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Multidimensional arrays
If you are a java developer so it is for sure you are dealing with arrays, in java you can create 1, 2 or 3 dimensional arrays, in this article we go throw how to use multidimensional arrays in java. For memory allocations, java uses an approach named “Arrays of Arrays” where java establishes a multidimensional array from a group of one dimensional arrays and not like other approaches that reserve a blocks in memory.



1-dimensional arrays:
For one 1dimensional array you will have only one row and you will have to specify its length in allocation step. You first will declare a 1D array as follows:

Code:
int[] array1D; // Declares  1D array.       


And you do memory allocation as follows:
Code:
array1D = new int[5]; // memory allocation       


You do these two steps in only one:

Code:
int array1D = new int[5]; 



This creates a one array of 5 elements. Note that the index start from zero, following snippet fills a 1D array and prints its content:
Code:
  array1D[0]=54;
            array1D[1]=11;
            array1D[2]=43;
            array1D[3]=74;
            array1D[4]=84;


            for(int i=0;i<array1D.length;i++)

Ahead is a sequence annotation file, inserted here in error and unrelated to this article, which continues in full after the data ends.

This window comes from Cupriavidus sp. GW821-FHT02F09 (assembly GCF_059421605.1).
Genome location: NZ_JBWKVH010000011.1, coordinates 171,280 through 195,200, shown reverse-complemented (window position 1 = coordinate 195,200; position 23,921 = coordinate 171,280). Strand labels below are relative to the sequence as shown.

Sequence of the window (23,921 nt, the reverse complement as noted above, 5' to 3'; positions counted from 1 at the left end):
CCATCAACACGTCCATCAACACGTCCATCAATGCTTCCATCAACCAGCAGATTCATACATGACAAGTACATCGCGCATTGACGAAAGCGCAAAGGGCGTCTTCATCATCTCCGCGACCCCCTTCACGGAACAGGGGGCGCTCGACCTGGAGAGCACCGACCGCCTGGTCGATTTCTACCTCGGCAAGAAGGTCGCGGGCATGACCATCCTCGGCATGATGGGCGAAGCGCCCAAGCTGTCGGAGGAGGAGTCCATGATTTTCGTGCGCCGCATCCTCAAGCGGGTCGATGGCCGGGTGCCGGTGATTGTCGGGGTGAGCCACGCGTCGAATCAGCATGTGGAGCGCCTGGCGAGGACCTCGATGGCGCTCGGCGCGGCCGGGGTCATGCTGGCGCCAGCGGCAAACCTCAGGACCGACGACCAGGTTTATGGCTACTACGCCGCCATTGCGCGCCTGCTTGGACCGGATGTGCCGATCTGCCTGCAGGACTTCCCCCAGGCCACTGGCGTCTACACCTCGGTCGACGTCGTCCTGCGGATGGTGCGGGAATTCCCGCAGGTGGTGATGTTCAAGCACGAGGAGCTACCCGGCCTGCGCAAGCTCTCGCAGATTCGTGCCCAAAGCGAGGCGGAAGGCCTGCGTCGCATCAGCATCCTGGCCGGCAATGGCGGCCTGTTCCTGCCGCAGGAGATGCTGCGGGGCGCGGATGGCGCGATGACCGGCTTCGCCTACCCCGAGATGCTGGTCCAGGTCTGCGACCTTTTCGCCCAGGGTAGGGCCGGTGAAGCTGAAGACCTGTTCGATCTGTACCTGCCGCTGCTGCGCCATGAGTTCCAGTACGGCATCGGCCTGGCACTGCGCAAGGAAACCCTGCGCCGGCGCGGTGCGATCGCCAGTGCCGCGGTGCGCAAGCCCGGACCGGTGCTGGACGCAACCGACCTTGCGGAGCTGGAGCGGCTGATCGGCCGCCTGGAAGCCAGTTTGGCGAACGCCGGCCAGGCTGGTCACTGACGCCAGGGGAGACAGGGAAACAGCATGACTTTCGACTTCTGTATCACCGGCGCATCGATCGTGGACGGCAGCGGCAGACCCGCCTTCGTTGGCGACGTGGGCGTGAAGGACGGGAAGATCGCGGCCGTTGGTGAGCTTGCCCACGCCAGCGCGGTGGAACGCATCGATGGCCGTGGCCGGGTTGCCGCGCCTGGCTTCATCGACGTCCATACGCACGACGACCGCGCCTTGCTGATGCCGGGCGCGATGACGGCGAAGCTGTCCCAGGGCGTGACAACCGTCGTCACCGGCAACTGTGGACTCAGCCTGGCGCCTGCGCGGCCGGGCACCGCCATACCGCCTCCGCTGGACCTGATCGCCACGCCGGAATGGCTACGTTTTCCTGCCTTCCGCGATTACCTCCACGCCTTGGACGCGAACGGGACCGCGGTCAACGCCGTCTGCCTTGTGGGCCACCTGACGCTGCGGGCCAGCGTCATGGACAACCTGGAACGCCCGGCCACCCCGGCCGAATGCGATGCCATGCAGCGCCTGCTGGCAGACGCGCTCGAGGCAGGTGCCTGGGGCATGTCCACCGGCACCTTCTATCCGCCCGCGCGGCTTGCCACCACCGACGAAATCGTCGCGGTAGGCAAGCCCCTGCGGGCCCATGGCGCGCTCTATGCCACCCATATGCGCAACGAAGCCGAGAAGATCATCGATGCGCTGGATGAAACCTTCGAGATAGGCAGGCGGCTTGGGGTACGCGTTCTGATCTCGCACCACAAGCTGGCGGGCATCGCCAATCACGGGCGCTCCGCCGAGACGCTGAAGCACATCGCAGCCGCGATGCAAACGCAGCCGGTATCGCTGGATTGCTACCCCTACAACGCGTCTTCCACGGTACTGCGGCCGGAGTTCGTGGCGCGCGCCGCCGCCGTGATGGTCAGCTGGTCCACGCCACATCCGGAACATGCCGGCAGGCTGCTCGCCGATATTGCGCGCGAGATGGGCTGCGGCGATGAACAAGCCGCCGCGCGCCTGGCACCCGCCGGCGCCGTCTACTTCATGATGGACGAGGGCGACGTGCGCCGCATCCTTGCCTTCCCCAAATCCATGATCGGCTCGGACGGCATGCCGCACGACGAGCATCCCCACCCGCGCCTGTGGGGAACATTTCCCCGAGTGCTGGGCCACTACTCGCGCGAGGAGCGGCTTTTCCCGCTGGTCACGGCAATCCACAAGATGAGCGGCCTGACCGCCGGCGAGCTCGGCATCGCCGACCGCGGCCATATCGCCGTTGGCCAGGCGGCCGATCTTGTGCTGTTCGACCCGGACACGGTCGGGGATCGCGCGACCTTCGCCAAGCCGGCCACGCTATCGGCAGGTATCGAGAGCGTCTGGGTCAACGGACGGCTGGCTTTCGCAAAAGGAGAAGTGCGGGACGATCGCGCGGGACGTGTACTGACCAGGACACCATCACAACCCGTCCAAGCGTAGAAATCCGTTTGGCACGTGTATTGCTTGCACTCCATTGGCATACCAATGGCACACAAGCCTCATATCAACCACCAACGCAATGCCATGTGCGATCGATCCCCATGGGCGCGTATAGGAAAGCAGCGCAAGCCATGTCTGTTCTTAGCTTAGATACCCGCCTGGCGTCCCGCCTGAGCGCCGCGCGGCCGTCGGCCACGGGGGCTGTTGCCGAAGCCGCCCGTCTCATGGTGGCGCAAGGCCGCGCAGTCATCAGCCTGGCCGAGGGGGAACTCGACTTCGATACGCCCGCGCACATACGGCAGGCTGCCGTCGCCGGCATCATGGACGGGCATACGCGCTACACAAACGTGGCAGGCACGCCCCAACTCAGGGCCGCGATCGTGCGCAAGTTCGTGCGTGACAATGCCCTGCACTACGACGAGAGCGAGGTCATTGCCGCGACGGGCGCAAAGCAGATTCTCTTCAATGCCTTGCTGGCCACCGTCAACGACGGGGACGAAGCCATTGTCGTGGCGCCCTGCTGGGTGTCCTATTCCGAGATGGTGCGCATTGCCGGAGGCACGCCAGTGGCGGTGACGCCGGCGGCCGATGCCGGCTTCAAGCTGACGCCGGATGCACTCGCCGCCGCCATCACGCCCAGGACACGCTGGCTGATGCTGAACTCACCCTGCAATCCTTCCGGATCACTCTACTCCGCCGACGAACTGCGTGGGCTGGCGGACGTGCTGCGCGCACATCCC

{
                System.out.println("Element#"+(i+1)+" - "+array1D[i]);
            } 


The output is as follows:
Code:
Element#1 - 54
Element#2 - 11
Element#3 - 43
Element#4 - 74
Element#5 - 84




2-dimensional arrays
For creating 2D dimensional arrays you will need to define the number of rows and columns in your array, the declaration and allocation is as follows:

Code:
int[][] array2D = new int[3][6]; 


The previous line creates a 2d dimensional array; this actually creates 7 objects, one dimensional array of 6 elements for each for the rows, and a one dimensional array of 3 elements. Following snippet adds data and prints it to a 2D array:
Code:

    int
[][] array2D=  new int[3][6];
            array2D[0][4]=54;
            array2D[1][5]=11;
            array2D[2][2]=43;
           

            System
.out.println("array2D.length: "+array2D.length);
            System.out.println("array2D[0].length: "+array2D[0].length);
            for(int i=0;i<array2D.length;i++)
                for(int j=0;j<array2D[0].length;j++)
            {
                System.out.println("Element#"+(i+1)+","+(j+1)+" - "+array2D[i][j]);
            }
 

The output of this snippet is as follows:

Code:
array2D.length: 3
array2D[0].length: 6
Element#1,1 - 0
Element#1,2 - 0
Element#1,3 - 0
Element#1,4 - 0
Element#1,5 - 54
Element#1,6 - 0
Element#2,1 - 0
Element#2,2 - 0
Element#2,3 - 0
Element#2,4 - 0
Element#2,5 - 0
Element#2,6 - 11
Element#3,1 - 0
Element#3,2 - 0
Element#3,3 - 43
Element#3,4 - 0
Element#3,5 - 0
Element#3,6 - 0


3-dimensional arrays
It works same as 2d dimensional array as you can do allocation as follows:

Code:
int[][][] array3D=  new int[3][6][7]; 





Author:
Mastermind
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updated...


Author:
Mastermind
User avatar Posts: 2707
Have thanks: 74 time
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